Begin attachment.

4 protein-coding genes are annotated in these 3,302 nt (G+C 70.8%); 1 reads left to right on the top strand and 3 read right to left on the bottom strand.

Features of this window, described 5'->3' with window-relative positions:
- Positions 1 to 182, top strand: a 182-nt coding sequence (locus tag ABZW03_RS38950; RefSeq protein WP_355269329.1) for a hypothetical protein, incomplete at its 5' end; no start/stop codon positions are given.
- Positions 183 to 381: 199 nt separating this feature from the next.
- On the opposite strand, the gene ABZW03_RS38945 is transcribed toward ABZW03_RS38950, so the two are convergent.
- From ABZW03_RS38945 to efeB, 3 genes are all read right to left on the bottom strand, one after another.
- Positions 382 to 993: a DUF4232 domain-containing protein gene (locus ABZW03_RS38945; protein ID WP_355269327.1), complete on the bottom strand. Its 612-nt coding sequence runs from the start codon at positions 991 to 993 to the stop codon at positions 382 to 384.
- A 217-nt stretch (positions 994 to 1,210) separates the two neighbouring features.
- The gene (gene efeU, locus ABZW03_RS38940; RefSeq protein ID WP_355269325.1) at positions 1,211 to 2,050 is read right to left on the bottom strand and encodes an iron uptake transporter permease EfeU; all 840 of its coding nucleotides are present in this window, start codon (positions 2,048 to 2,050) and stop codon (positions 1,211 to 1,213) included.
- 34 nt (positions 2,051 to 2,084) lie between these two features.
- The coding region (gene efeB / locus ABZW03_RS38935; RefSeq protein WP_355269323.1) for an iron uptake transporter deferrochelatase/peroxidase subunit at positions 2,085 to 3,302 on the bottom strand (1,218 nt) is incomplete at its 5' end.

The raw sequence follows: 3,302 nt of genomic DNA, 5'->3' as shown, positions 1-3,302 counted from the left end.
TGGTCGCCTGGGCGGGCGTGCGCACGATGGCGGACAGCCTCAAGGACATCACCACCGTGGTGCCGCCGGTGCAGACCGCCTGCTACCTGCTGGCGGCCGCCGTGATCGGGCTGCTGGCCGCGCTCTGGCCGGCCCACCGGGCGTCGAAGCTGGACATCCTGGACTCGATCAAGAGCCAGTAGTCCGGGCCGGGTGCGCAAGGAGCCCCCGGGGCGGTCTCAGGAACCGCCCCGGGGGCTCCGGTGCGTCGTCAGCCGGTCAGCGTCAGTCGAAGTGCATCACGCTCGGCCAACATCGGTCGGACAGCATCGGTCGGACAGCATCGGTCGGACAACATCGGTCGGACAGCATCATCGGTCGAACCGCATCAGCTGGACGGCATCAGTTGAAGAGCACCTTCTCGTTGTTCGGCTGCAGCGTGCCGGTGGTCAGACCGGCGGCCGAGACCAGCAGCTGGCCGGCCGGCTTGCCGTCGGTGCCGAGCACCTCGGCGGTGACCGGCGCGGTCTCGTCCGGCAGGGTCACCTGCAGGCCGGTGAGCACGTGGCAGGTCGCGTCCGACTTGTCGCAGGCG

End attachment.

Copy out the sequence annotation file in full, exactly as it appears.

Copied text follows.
4 protein-coding genes are annotated in these 3,302 nt (G+C 70.8%); 1 reads left to right on the top strand and 3 read right to left on the bottom strand.

Features of this window, described 5'->3' with window-relative positions:
- Positions 1 to 182, top strand: a 182-nt coding sequence (locus tag ABZW03_RS38950; RefSeq protein WP_355269329.1) for a hypothetical protein, incomplete at its 5' end; no start/stop codon positions are given.
- Positions 183 to 381: 199 nt separating this feature from the next.
- On the opposite strand, the gene ABZW03_RS38945 is transcribed toward ABZW03_RS38950, so the two are convergent.
- From ABZW03_RS38945 to efeB, 3 genes are all read right to left on the bottom strand, one after another.
- Positions 382 to 993: a DUF4232 domain-containing protein gene (locus ABZW03_RS38945; protein ID WP_355269327.1), complete on the bottom strand. Its 612-nt coding sequence runs from the start codon at positions 991 to 993 to the stop codon at positions 382 to 384.
- A 217-nt stretch (positions 994 to 1,210) separates the two neighbouring features.
- The gene (gene efeU, locus ABZW03_RS38940; RefSeq protein ID WP_355269325.1) at positions 1,211 to 2,050 is read right to left on the bottom strand and encodes an iron uptake transporter permease EfeU; all 840 of its coding nucleotides are present in this window, start codon (positions 2,048 to 2,050) and stop codon (positions 1,211 to 1,213) included.
- 34 nt (positions 2,051 to 2,084) lie between these two features.
- The coding region (gene efeB / locus ABZW03_RS38935; RefSeq protein WP_355269323.1) for an iron uptake transporter deferrochelatase/peroxidase subunit at positions 2,085 to 3,302 on the bottom strand (1,218 nt) is incomplete at its 5' end.

The raw sequence follows: 3,302 nt of genomic DNA, 5'->3' as shown, positions 1-3,302 counted from the left end.
TGGTCGCCTGGGCGGGCGTGCGCACGATGGCGGACAGCCTCAAGGACATCACCACCGTGGTGCCGCCGGTGCAGACCGCCTGCTACCTGCTGGCGGCCGCCGTGATCGGGCTGCTGGCCGCGCTCTGGCCGGCCCACCGGGCGTCGAAGCTGGACATCCTGGACTCGATCAAGAGCCAGTAGTCCGGGCCGGGTGCGCAAGGAGCCCCCGGGGCGGTCTCAGGAACCGCCCCGGGGGCTCCGGTGCGTCGTCAGCCGGTCAGCGTCAGTCGAAGTGCATCACGCTCGGCCAACATCGGTCGGACAGCATCGGTCGGACAGCATCGGTCGGACAACATCGGTCGGACAGCATCATCGGTCGAACCGCATCAGCTGGACGGCATCAGTTGAAGAGCACCTTCTCGTTGTTCGGCTGCAGCGTGCCGGTGGTCAGACCGGCGGCCGAGACCAGCAGCTGGCCGGCCGGCTTGCCGTCGGTGCCGAGCACCTCGGCGGTGACCGGCGCGGTCTCGTCCGGCAGGGTCACCTGCAGGCCGGTGAGCACGTGGCAGGTCGCGTCCGACTTGTCGCAGGCG